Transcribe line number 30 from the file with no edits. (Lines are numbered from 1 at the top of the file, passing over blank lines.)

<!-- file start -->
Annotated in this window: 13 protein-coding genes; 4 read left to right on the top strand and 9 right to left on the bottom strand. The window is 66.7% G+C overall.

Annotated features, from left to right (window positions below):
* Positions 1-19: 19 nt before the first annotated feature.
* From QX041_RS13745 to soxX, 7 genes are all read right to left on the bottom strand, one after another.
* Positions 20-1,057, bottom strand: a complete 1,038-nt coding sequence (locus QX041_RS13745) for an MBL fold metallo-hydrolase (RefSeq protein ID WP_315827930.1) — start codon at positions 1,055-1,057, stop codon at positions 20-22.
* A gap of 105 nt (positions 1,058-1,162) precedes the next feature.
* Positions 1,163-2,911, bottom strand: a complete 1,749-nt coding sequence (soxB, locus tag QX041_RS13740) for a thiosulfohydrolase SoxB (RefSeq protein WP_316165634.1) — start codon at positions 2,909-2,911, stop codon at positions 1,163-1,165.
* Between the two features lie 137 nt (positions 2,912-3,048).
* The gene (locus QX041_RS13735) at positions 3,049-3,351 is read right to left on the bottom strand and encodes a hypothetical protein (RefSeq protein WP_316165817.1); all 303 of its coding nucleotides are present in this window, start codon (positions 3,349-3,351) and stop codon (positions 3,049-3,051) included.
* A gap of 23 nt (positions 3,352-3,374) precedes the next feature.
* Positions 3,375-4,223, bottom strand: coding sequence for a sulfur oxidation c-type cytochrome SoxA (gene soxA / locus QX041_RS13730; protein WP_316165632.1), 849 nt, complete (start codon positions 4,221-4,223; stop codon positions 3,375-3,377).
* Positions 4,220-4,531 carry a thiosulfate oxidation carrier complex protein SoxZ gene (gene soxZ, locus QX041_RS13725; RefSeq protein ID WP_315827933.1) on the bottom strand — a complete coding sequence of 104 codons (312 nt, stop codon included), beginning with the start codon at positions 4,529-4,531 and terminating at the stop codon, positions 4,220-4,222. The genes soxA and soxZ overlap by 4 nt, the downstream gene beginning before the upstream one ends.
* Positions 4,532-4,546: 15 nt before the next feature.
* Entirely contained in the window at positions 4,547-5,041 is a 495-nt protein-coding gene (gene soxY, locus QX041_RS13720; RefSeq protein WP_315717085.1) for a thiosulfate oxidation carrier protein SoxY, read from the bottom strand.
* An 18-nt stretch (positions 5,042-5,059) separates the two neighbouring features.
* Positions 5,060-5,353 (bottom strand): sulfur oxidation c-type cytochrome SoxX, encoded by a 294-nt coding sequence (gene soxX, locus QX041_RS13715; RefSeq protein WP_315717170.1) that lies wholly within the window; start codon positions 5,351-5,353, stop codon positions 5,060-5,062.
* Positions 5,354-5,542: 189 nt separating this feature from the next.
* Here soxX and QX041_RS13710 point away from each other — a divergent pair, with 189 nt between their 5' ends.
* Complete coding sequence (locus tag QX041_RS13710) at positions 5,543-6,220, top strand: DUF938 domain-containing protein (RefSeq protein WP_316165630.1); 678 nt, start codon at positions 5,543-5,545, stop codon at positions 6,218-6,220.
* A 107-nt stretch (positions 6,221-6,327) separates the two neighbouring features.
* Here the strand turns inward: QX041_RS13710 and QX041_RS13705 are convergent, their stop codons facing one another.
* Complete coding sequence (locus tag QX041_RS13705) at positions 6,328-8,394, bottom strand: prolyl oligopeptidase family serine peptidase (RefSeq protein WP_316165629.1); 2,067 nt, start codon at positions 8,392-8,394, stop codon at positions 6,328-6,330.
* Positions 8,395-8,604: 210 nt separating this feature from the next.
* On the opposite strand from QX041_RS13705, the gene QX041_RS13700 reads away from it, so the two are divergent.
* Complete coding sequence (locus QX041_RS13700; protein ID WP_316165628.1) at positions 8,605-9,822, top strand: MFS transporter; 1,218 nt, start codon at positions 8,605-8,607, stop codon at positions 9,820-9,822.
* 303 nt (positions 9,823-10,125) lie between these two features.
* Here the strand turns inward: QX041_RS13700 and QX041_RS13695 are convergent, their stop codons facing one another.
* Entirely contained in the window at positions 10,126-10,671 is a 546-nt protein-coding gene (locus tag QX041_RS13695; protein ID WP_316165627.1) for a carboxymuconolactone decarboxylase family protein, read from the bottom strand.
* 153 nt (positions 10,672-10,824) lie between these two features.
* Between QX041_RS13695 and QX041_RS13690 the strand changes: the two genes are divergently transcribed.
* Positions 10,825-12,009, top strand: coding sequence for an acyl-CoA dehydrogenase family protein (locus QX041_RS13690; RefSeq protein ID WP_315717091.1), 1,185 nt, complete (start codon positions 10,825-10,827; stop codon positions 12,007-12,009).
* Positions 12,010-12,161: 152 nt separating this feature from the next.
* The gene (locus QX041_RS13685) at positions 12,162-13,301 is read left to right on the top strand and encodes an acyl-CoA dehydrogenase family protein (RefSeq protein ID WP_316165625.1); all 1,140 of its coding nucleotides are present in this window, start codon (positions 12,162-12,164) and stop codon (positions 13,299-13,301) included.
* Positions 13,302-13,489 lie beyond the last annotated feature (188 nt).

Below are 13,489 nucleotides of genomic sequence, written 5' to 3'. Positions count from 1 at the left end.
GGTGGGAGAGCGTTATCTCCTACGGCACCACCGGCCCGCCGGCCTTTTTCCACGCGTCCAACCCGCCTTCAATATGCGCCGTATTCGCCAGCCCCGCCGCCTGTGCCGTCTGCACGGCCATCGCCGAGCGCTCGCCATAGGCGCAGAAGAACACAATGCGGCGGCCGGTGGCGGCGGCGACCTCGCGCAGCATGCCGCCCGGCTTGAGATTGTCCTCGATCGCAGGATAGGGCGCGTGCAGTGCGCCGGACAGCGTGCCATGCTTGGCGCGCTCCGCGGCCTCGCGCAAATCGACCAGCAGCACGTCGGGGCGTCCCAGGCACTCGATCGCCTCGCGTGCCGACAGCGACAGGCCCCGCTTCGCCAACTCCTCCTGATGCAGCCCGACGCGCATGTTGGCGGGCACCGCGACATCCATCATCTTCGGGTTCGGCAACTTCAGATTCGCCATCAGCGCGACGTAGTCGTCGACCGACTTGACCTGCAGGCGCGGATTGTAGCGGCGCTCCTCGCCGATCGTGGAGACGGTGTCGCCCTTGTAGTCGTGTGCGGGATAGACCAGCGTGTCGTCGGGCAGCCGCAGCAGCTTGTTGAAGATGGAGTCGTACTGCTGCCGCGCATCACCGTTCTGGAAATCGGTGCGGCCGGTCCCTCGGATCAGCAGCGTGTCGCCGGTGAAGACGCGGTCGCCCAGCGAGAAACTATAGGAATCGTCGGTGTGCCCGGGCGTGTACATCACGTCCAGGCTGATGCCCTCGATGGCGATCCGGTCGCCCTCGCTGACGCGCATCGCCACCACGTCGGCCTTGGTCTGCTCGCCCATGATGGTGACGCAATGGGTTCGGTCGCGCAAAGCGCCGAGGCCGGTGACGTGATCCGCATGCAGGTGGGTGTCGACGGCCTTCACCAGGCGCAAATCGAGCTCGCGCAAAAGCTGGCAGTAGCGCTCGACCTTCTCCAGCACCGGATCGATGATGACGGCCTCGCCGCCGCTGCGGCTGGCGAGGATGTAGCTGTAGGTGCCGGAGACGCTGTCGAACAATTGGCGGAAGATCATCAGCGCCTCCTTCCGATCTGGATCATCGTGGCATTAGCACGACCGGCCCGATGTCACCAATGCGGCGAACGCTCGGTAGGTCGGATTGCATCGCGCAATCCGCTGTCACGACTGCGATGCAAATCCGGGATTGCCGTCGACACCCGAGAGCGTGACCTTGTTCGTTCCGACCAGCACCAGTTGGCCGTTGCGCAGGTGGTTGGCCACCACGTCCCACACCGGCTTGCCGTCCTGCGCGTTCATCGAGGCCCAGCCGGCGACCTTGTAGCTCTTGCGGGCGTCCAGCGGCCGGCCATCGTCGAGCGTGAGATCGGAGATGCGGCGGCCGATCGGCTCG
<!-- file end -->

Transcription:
* Between QX041_RS13695 and QX041_RS13690 the strand changes: the two genes are divergently transcribed.